"Our focus is on how we best serve Tesco customers and align our resources effectively to their needs while ensuring that our offer remains sustainable in the long term."
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Re: Still no "green shoots of recovery"

confused of hornchurch

Retail crisis set to wipe billions off value of landlords’ portfolios

Louisa Clarence-Smith
May 21 2019, 12:01am,
The Times

Rental income is declining as struggling retailers fall into administration or use insolvency procedures to reduce rents

Four of Britain’s largest listed property companies could have £6 billion in total wiped off the values of their portfolios over only three years because of pressures on the retail sector, a broker has warned.
Liberum has forecast a 25 per cent decline in the retail property valuations of British Land, Hammerson, Intu and Landsec, including the 11 per cent declines already reported this year.
The quartet have a combined portfolio of British retail property valued at about £23 billion. They own thousands of shops, shopping centres and retail parks across the country, from the Trafford Centre in Manchester to Meadowhall in Sheffield to Bluewater in Kent.
The landlords are recording significant declines in retail property valuations, driven by falls in rental income.
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Re: Still no "green shoots of recovery"

Adminstration
Administrator
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Re: Still no "green shoots of recovery"

Adminstration
Administrator
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Re: Still no "green shoots of recovery"

bellend
you forgot the bit about him being an irritataing little shit.
If we learn from our mistakes, why aint I a genius, If you educate the masses where's the advantage for the few?

Bob
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Re: Still no "green shoots of recovery"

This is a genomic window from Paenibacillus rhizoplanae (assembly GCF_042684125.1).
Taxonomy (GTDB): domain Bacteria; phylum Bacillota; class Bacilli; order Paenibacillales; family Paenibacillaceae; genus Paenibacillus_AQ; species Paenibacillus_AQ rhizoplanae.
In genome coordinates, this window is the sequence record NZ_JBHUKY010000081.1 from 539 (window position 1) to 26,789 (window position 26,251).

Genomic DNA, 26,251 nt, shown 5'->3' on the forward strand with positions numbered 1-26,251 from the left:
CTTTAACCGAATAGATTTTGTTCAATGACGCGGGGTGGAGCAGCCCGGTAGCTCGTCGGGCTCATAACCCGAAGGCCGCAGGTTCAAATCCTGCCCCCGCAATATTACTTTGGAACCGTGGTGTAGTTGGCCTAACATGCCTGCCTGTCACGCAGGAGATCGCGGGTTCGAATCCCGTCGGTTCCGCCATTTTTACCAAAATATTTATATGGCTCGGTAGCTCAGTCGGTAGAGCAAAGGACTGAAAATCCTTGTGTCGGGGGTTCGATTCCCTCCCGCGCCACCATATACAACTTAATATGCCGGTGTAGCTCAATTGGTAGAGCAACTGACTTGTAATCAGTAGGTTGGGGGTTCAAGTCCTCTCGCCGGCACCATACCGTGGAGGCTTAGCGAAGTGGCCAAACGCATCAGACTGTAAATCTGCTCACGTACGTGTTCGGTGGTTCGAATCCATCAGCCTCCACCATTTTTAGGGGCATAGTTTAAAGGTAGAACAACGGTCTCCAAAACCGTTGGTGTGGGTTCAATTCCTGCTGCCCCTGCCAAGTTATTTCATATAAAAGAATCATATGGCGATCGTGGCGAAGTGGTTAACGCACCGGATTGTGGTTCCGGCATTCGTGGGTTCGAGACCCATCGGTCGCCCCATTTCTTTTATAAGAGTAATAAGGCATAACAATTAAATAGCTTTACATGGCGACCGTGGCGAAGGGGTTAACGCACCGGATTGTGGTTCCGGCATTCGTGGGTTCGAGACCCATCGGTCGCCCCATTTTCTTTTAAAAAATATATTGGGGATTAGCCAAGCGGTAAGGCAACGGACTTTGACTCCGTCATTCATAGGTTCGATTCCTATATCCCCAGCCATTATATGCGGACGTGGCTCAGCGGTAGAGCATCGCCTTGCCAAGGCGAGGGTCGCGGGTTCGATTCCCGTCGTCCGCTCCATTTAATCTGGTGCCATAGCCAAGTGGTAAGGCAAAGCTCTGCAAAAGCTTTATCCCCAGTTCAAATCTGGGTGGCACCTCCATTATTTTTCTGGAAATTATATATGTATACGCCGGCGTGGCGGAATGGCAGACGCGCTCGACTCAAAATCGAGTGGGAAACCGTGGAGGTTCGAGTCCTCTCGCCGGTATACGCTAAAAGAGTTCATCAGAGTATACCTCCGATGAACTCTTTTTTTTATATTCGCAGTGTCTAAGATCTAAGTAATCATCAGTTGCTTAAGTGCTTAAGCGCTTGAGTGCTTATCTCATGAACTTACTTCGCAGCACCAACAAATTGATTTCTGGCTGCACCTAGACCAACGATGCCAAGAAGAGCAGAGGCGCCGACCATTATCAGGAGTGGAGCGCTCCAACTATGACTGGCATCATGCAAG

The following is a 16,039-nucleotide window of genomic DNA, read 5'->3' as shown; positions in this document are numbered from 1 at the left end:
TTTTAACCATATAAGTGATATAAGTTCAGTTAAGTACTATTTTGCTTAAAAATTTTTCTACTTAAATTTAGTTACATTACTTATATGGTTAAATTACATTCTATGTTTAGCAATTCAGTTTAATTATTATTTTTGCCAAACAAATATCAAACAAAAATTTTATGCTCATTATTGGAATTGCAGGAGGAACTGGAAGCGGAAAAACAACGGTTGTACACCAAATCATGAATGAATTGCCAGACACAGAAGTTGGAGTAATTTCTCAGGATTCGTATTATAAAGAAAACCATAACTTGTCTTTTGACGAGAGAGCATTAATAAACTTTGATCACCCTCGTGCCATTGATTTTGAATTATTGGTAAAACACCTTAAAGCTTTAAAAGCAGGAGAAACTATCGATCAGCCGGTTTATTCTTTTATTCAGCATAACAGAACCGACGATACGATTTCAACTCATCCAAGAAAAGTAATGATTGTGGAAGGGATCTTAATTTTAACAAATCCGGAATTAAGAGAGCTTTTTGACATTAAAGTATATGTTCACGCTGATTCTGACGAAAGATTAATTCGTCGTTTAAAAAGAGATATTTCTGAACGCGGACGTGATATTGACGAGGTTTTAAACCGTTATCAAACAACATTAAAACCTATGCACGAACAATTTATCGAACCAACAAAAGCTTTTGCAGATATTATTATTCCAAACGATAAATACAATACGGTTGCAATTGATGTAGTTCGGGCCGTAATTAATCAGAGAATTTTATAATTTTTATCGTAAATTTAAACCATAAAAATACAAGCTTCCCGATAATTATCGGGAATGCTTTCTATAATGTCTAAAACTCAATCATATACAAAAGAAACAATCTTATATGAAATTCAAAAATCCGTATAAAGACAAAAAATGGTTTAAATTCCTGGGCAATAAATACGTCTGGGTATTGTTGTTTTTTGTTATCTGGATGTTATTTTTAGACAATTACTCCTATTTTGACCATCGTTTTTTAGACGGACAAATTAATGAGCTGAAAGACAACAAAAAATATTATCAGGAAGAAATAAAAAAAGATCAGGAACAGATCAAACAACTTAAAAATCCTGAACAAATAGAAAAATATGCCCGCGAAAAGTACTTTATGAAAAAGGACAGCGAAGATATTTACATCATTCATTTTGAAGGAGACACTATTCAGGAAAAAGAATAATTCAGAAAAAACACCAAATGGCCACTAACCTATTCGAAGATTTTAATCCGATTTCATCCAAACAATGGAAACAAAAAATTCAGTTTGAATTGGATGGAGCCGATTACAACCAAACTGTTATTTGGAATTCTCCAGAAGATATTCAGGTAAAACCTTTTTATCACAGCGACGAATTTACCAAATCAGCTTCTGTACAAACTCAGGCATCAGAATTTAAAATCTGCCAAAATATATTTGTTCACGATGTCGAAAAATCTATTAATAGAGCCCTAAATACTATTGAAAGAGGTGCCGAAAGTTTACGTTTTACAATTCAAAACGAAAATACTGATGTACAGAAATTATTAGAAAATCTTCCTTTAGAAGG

Bob
I wonder how much of his fortune he will keep he has nearly a football team load of children
I have never made but one prayer to God, a very short one: 'O Lord, make my enemies ridiculous.' And God granted it.

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Re: Still no "green shoots of recovery"

fred
In reply to this post by bellend
He is,perhaps kids can eat what THEY like instead of some plastic cockamee telling them what’s good for them,get some brawn and bread and dripping down em,and a bag of chips with a pennurth of crackling never done millions of us old farts any harm,if there’s dirt under their nails all the better give em an immune system as well.
Better to suffer from a loss than to suffer every day for not having anything to lose
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Re: Still no "green shoots of recovery"

confused of hornchurch
In reply to this post by Bob

Banks to go after Jamie Oliver personally as restaurant empire collapses with 1,000 jobs lost
 
Oliver Gill
21 May 2019 • 8:10pm

Banks and one of Britain’s biggest food suppliers are poised to pursue Jamie Oliver over debts after the chef’s empire of restaurants collapsed.
The Daily Telegraph understands Mr Oliver provided personal guarantees to lending giant HSBC and distributor Brakes after a previous restructuring, allowing them to claim against him personally for any unpaid bills.
Administrators were called in as Mr Oliver’s portfolio of restaurants failed, costing 1,000 jobs and leaving HSBC tens of millions of pounds out of pocket. A further 300 jobs are at risk.
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Re: Still no "green shoots of recovery"

Phil Wailing
The good news just keeps on coming.

M&S sales and profits fall as store closure plan adjusted.

The end is neigh.
We haven't inherited the earth from our parents, we have borrowed it from our children.
Bob
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Re: Still no "green shoots of recovery"

Bob
What the end is a horse neigh or nay?
I have never made but one prayer to God, a very short one: 'O Lord, make my enemies ridiculous.' And God granted it.